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Bishkek (AKIpress) - Citing "an overwhelming presumption of guilt" across Massachusetts, attorneys for Boston Marathon bombing suspect Dzhokhar Tsarnaev asked a federal judge Wednesday to move his Nov. 3 trial to Washington, D.C.
"A presumption of prejudice will only arise in the extreme case," his attorneys said in a 10-page motion. "But this is such a case."
Attorneys said they had enlisted an expert to survey public opinion in four cities: Boston, Springfield, Mass.; New York City and Washington. Respondents were asked a series of questions, including whether they believed Tsarnaev was "definitely guilty, probably not guilty or definitely not guilty" of the April 2013 bombings that left three dead and more than 260 wounded, the USA Today cited.
In Boston, 58% said they believed Tsarnaev was definitely guilty, as did 52% in Springfield and 48% in Manhattan. Only 37% in Washington said the same.
More than half of the Boston-area respondents (52%) said they had participated in the 2013 marathon, either as a runner or spectator or knew someone who had. Fewer than 12% in Manhattan and Washington said the same. Such experiences contribute to making Boston the most prejudiced of possible trial venues, they argued, in terms of "pre-judgment of guilt" and other factors.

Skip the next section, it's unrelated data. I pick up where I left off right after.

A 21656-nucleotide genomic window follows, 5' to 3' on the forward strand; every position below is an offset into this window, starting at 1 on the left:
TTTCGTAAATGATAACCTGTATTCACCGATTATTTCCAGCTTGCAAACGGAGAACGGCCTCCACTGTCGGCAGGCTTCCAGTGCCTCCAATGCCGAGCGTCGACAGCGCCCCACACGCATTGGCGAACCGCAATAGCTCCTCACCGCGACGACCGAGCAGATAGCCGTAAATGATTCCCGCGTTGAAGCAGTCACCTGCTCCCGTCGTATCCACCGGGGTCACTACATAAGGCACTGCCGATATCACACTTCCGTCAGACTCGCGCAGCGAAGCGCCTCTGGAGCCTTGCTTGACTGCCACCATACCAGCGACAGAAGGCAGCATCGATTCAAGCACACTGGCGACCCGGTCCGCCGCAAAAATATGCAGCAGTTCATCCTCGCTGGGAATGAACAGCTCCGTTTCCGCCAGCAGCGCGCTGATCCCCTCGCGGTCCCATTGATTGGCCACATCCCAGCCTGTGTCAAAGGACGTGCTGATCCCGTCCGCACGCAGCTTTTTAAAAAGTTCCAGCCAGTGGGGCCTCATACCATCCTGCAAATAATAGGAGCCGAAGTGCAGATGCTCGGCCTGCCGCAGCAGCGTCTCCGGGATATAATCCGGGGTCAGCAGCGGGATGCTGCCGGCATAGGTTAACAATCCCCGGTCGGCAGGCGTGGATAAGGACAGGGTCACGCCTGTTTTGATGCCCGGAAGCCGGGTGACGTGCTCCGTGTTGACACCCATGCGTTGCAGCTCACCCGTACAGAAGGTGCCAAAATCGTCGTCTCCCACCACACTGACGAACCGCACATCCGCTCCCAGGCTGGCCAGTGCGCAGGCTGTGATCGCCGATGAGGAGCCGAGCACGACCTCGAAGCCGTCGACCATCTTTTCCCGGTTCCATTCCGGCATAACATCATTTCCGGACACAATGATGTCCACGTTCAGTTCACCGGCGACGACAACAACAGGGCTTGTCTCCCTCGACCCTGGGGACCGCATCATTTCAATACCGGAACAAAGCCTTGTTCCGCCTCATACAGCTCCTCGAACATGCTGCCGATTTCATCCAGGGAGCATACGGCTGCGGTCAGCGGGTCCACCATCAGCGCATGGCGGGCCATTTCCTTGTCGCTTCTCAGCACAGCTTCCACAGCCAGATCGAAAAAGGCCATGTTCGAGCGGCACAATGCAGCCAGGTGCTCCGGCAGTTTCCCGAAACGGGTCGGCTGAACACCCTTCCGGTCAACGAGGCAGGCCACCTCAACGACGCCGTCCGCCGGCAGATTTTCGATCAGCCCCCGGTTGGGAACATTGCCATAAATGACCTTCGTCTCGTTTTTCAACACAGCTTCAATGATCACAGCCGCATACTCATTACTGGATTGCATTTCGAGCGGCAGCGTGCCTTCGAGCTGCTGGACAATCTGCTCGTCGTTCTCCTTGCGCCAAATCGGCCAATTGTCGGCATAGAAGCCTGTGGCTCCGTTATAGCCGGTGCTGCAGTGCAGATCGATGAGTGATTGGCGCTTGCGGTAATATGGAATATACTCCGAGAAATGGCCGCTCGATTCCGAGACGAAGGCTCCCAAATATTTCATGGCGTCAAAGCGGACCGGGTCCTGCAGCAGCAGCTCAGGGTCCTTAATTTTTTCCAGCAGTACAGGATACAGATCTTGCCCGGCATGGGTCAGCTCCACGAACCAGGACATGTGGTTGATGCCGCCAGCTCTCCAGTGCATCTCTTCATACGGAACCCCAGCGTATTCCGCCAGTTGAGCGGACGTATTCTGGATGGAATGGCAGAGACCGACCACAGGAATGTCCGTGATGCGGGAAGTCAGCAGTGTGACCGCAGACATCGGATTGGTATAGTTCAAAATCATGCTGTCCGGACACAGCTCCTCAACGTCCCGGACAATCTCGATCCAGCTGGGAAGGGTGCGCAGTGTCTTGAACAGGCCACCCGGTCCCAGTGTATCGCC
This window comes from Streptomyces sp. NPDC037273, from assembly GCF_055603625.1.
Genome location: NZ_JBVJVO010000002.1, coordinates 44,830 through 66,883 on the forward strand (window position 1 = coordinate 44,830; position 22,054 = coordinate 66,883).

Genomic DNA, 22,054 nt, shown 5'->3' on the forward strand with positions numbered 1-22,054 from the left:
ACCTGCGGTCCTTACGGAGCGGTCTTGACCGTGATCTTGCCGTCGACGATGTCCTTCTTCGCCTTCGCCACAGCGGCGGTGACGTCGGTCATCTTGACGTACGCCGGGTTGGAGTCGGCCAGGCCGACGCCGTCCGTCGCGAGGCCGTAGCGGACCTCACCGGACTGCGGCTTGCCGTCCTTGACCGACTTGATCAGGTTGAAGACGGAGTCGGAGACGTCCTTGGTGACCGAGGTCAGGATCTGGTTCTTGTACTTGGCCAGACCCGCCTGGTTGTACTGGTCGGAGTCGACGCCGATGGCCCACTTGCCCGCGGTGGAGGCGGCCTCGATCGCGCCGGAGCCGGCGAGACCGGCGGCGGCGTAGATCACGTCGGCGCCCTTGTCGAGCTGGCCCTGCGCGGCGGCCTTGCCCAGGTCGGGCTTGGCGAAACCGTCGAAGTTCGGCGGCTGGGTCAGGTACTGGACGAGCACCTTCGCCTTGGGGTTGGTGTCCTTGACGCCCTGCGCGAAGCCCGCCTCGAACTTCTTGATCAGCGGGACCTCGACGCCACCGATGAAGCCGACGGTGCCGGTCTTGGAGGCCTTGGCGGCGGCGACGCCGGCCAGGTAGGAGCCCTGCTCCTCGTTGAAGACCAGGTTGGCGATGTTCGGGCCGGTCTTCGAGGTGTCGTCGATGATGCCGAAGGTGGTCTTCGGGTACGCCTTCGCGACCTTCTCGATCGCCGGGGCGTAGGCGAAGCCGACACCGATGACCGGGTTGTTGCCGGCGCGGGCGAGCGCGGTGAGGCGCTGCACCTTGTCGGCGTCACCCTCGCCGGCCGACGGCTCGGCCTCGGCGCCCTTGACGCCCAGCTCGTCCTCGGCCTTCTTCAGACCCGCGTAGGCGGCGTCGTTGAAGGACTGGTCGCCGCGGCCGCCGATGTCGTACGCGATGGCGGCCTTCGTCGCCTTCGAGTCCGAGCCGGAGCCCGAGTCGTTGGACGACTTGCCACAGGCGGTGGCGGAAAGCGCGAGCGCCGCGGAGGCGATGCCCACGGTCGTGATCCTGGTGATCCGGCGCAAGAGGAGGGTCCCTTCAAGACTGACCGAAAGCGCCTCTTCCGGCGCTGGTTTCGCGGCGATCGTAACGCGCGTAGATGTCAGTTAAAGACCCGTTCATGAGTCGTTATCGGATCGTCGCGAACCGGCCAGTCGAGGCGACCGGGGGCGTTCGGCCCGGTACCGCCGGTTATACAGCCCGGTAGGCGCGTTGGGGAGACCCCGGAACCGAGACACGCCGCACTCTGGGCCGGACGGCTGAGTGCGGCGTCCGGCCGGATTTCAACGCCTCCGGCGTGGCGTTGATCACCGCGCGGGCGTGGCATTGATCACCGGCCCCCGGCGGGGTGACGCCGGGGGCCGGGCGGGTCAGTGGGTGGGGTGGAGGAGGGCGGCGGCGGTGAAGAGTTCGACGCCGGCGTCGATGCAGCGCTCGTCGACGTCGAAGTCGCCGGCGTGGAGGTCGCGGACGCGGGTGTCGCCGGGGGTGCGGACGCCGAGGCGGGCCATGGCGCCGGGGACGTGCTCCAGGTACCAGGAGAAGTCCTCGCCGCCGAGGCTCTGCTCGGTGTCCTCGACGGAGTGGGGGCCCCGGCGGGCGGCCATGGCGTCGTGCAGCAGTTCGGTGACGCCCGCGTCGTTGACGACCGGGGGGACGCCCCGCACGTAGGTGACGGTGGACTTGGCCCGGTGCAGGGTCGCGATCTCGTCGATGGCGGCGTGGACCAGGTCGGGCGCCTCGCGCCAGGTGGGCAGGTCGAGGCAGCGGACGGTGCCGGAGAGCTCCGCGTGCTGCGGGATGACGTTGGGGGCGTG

Defense attorneys invoked the Sixth Amendment of the U.S. Constitution, which provides for a right to trial "by an impartial jury of the state and district wherein the crime shall have been committed."
However they also cited case law that "a court must transfer the proceeding … to another district if the court is satisfied that so great a prejudice against the defendant exists in the transferring district that the defendant cannot obtain a fair and impartial trial there."
Federal prosecutors will be allowed to respond to the change-of-venue request.
Tsarnaev's lawyers noted that the trial of Oklahoma City bomber Timothy McVeigh was moved from Lawton, Okla., to Denver because the court determined there was too much prejudice against him in Oklahoma.
"The community impact here is even greater than that present in McVeigh," wrote attorneys Judy Clarke, Miriam Conrad and David Bruck. They recalled how the region was gripped by "indelible fear that friends or family could have been killed or injured" in the Boston Marathon attacks and how a shelter-in-place order affected hundreds of thousands during the manhunt for Tsarnaev and his brother, who was killed in a shootout with police days after the bombing.
"If a change of venue was warranted in McVeigh," they wrote, "it is even more compelled by the facts presented here."
Tsarnaev's attorneys said more analysis of potentially prejudicial media coverage is warranted but court deadlines have not permitted such research to be completed yet.